ORIGINAL REPORTING: How Hawaii Can Get To 100% New Energy
Inside Hawaiian Electric's new plan to get to 100% renewables; LNG, the NextEra merger and the role of DERs are the major sticking points emerging from the utility's new power supply plan
Herman K. Trabish, April 14, 2016 (Utility Dive)
Editor’s Note: Since this piece ran, regulators blocked the HECO-Next Era merger and the utility has begun rethinking its long term plan.
The Hawaiian Electric Companies (HECO) Power Supply Improvement Plan (PSIP), filed April 1, is their third attempt at a roadmap to detail how the utility will comply with Hawaii's historic Act 97, which mandated that the state shift to 100% renewable electricity generation by 2045.In an interview with Utility Dive, Colton Ching, HECO's vice president for energy delivery, said the new plan will help his utility end its current reliance on fossil fuels (especially fuel oil) for electricity generation and change the paradigm so that renewables do not supplement the system but are the entire energy system with a diverse portfolio of renewables.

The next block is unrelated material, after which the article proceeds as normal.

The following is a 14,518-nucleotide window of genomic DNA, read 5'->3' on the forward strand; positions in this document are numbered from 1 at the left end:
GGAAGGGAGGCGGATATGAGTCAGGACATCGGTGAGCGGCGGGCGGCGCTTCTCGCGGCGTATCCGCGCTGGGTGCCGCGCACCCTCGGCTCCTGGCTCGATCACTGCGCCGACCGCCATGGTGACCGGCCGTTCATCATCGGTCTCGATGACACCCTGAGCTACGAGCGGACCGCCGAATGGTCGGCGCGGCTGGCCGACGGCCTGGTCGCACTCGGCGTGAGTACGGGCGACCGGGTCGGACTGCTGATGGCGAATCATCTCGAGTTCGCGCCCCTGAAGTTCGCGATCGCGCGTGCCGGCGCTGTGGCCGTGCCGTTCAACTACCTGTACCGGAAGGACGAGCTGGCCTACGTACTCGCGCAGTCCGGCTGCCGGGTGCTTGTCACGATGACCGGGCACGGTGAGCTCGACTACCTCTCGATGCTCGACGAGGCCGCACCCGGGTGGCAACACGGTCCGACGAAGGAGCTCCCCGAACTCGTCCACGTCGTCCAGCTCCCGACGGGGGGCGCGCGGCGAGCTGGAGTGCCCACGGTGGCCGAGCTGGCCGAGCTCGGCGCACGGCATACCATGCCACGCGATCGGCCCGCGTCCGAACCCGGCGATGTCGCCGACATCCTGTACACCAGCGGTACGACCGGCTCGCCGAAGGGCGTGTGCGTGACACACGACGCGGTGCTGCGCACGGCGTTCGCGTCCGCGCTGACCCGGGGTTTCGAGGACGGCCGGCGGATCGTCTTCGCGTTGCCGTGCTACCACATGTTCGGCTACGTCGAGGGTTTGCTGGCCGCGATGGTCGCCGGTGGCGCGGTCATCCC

Overall, the two-volume, 1,200-plus page filing (docket 2014-0183) calls for Hawaii’s 2045 electricity generation mix to be composed of 16.1% distributed solar, 10.2% utility-scale solar, 33.4% onshore and offshore wind energy, 26.9% biofuels, 6.5% geothermal energy, 6.5% waste and biomass, and 0.4% hydropower. The utility intends to exceed Act 97 requirements by getting to 100% renewables for Molokai and Lanai by 2030 and by 2040 for Maui and Hawaii Island. Achieving those levels of renewable penetration will allow it to meet the 70% system-wide renewables target by 2040 while it scales Oahu, the most populous island, up to 100% renewables. The question of whether it emphasizes distributed generation adequately and is transparent enough remains to be decided…